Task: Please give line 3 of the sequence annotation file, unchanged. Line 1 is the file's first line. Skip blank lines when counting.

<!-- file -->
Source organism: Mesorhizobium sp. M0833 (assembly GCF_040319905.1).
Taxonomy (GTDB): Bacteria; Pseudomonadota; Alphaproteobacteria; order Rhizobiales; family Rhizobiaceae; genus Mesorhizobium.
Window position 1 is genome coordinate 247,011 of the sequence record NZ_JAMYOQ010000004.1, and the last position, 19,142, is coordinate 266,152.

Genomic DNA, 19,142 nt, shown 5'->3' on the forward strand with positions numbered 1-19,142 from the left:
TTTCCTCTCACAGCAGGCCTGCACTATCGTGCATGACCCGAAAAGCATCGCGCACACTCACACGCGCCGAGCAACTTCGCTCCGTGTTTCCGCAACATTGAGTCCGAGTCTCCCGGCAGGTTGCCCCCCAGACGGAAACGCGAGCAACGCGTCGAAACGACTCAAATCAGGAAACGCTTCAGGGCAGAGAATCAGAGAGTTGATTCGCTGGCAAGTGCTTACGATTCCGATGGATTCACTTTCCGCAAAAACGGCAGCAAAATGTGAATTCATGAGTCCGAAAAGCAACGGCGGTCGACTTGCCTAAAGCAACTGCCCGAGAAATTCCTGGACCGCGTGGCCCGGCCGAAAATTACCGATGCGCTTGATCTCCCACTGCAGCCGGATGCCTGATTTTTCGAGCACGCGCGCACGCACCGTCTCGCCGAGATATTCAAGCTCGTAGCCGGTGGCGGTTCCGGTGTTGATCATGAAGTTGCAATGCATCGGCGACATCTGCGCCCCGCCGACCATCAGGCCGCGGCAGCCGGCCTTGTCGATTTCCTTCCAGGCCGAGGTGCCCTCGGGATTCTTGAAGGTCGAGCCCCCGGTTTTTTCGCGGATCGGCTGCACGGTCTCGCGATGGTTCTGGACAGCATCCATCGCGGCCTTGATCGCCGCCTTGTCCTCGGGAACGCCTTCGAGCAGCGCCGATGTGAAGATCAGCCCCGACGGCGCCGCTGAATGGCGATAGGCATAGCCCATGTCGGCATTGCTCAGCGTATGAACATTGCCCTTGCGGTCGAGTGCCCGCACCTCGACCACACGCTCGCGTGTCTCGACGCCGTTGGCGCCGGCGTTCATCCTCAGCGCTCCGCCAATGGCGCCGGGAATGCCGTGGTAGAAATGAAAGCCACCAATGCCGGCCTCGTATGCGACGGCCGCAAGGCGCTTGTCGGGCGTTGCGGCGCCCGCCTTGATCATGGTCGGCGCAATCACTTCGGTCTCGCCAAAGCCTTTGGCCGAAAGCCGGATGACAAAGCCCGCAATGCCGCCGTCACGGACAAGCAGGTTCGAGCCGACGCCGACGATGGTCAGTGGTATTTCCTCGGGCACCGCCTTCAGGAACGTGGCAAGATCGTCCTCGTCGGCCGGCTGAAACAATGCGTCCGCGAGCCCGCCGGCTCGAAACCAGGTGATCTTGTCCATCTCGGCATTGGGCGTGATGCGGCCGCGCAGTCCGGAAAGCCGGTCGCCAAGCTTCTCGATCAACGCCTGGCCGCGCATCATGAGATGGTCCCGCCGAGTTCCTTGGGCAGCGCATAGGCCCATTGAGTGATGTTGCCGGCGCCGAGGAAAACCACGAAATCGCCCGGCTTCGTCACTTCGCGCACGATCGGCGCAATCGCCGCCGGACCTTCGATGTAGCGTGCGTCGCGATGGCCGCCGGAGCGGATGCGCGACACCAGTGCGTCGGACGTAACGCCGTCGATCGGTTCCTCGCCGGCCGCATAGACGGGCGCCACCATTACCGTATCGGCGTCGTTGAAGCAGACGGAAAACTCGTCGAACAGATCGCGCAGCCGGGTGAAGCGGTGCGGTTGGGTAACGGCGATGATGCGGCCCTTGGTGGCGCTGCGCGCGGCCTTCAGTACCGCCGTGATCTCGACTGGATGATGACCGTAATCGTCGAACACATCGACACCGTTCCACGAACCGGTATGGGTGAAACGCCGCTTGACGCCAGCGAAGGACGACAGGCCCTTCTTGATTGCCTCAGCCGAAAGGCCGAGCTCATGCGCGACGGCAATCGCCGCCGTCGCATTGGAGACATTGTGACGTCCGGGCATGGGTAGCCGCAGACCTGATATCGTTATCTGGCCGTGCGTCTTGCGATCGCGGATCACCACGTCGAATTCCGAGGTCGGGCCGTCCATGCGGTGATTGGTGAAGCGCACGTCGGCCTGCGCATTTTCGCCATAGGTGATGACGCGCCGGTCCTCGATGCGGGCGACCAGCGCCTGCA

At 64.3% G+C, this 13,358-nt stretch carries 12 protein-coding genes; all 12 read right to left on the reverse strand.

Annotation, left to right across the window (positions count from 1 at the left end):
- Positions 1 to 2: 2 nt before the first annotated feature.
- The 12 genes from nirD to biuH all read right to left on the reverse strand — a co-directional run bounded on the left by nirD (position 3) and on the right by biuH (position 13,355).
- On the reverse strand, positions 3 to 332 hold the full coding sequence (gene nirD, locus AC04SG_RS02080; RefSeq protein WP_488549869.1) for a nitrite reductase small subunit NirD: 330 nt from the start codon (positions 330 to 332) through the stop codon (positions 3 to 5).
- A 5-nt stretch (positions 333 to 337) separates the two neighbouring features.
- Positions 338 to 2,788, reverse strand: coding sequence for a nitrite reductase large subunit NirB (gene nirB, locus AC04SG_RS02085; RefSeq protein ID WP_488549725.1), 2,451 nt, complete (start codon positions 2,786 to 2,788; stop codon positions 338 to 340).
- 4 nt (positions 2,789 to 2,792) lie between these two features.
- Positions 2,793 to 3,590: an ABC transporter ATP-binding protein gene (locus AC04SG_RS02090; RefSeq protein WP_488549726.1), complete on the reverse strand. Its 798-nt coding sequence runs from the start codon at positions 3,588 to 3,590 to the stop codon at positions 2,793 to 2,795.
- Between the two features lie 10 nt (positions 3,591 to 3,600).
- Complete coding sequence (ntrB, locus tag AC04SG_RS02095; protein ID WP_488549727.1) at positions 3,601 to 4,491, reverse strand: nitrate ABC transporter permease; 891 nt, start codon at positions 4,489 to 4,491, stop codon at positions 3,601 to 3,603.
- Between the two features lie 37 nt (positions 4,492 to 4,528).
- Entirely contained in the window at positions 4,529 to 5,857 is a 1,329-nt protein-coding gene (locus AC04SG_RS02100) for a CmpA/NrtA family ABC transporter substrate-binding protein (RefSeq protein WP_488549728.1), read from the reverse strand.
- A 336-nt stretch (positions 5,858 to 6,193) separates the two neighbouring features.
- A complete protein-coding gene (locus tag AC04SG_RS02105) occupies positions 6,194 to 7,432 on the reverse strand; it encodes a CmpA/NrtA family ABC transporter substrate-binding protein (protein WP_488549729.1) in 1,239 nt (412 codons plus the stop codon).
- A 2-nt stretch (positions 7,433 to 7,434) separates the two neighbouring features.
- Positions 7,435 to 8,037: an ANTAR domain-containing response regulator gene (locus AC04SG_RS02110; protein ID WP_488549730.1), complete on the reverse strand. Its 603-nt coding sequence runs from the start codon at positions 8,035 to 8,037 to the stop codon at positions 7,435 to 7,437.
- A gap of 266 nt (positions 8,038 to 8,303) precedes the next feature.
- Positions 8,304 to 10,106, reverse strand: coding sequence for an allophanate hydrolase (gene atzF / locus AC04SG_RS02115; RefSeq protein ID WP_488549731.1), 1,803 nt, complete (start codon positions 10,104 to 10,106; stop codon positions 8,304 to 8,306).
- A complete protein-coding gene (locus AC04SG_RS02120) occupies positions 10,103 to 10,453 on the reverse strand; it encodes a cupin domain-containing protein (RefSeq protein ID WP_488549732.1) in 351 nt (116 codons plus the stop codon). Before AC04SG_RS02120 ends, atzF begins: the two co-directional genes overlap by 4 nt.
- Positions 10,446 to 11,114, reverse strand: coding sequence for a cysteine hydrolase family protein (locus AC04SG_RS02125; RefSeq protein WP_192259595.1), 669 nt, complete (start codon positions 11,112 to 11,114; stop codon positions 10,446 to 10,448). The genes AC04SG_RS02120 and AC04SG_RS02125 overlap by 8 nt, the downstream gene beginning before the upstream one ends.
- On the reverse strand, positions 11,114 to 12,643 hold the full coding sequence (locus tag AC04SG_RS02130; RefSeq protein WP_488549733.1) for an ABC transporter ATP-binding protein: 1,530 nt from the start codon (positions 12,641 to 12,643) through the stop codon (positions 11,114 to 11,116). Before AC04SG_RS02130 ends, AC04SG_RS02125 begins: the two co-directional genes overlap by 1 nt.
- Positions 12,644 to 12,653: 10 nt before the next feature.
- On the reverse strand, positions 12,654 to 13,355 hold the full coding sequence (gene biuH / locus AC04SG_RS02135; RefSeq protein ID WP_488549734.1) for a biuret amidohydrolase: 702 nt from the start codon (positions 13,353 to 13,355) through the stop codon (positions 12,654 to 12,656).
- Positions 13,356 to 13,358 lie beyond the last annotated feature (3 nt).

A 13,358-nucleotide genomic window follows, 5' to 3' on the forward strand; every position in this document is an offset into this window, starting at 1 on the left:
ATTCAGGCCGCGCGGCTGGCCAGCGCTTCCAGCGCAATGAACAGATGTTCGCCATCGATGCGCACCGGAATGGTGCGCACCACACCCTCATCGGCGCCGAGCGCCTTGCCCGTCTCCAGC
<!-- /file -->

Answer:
Window position 1 is genome coordinate 247,011 of the sequence record NZ_JAMYOQ010000004.1, and the last position, 19,142, is coordinate 266,152.